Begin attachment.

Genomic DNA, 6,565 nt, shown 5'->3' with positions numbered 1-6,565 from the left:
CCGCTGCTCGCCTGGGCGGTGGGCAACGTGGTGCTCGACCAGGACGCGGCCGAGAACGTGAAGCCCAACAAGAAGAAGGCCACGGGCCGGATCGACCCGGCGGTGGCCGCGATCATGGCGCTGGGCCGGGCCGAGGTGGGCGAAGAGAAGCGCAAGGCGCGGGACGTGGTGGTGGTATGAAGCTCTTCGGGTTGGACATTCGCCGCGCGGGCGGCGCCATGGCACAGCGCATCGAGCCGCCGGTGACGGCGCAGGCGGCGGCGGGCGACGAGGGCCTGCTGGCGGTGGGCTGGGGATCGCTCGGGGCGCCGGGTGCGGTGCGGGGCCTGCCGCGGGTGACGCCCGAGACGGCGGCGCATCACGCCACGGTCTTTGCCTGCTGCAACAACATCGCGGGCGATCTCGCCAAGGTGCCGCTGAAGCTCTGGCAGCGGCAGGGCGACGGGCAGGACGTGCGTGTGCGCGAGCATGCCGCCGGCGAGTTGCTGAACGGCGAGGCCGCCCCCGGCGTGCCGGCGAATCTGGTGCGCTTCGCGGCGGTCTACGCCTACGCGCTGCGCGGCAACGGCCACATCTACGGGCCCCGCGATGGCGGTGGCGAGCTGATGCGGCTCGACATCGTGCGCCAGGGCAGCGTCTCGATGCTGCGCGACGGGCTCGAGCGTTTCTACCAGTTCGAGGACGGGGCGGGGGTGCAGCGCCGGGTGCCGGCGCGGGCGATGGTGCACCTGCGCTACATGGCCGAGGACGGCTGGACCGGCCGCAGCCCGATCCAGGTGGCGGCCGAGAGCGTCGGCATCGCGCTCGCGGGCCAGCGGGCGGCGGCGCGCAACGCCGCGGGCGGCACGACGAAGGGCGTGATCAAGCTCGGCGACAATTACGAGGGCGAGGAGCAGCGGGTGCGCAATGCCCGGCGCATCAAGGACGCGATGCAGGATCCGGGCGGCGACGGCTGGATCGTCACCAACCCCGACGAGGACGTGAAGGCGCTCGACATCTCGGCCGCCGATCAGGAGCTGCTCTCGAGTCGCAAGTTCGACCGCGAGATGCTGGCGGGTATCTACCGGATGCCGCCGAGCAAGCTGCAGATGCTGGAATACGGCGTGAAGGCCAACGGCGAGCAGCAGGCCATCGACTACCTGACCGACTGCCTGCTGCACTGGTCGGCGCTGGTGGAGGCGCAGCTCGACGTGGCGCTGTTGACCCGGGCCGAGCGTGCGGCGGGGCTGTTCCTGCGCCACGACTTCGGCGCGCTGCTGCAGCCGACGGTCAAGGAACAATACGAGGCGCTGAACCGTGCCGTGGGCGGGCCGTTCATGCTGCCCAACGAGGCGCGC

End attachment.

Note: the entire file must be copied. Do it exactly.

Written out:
Genomic DNA, 6,565 nt, shown 5'->3' with positions numbered 1-6,565 from the left:
CCGCTGCTCGCCTGGGCGGTGGGCAACGTGGTGCTCGACCAGGACGCGGCCGAGAACGTGAAGCCCAACAAGAAGAAGGCCACGGGCCGGATCGACCCGGCGGTGGCCGCGATCATGGCGCTGGGCCGGGCCGAGGTGGGCGAAGAGAAGCGCAAGGCGCGGGACGTGGTGGTGGTATGAAGCTCTTCGGGTTGGACATTCGCCGCGCGGGCGGCGCCATGGCACAGCGCATCGAGCCGCCGGTGACGGCGCAGGCGGCGGCGGGCGACGAGGGCCTGCTGGCGGTGGGCTGGGGATCGCTCGGGGCGCCGGGTGCGGTGCGGGGCCTGCCGCGGGTGACGCCCGAGACGGCGGCGCATCACGCCACGGTCTTTGCCTGCTGCAACAACATCGCGGGCGATCTCGCCAAGGTGCCGCTGAAGCTCTGGCAGCGGCAGGGCGACGGGCAGGACGTGCGTGTGCGCGAGCATGCCGCCGGCGAGTTGCTGAACGGCGAGGCCGCCCCCGGCGTGCCGGCGAATCTGGTGCGCTTCGCGGCGGTCTACGCCTACGCGCTGCGCGGCAACGGCCACATCTACGGGCCCCGCGATGGCGGTGGCGAGCTGATGCGGCTCGACATCGTGCGCCAGGGCAGCGTCTCGATGCTGCGCGACGGGCTCGAGCGTTTCTACCAGTTCGAGGACGGGGCGGGGGTGCAGCGCCGGGTGCCGGCGCGGGCGATGGTGCACCTGCGCTACATGGCCGAGGACGGCTGGACCGGCCGCAGCCCGATCCAGGTGGCGGCCGAGAGCGTCGGCATCGCGCTCGCGGGCCAGCGGGCGGCGGCGCGCAACGCCGCGGGCGGCACGACGAAGGGCGTGATCAAGCTCGGCGACAATTACGAGGGCGAGGAGCAGCGGGTGCGCAATGCCCGGCGCATCAAGGACGCGATGCAGGATCCGGGCGGCGACGGCTGGATCGTCACCAACCCCGACGAGGACGTGAAGGCGCTCGACATCTCGGCCGCCGATCAGGAGCTGCTCTCGAGTCGCAAGTTCGACCGCGAGATGCTGGCGGGTATCTACCGGATGCCGCCGAGCAAGCTGCAGATGCTGGAATACGGCGTGAAGGCCAACGGCGAGCAGCAGGCCATCGACTACCTGACCGACTGCCTGCTGCACTGGTCGGCGCTGGTGGAGGCGCAGCTCGACGTGGCGCTGTTGACCCGGGCCGAGCGTGCGGCGGGGCTGTTCCTGCGCCACGACTTCGGCGCGCTGCTGCAGCCGACGGTCAAGGAACAATACGAGGCGCTGAACCGTGCCGTGGGCGGGCCGTTCATGCTGCCCAACGAGGCGCGC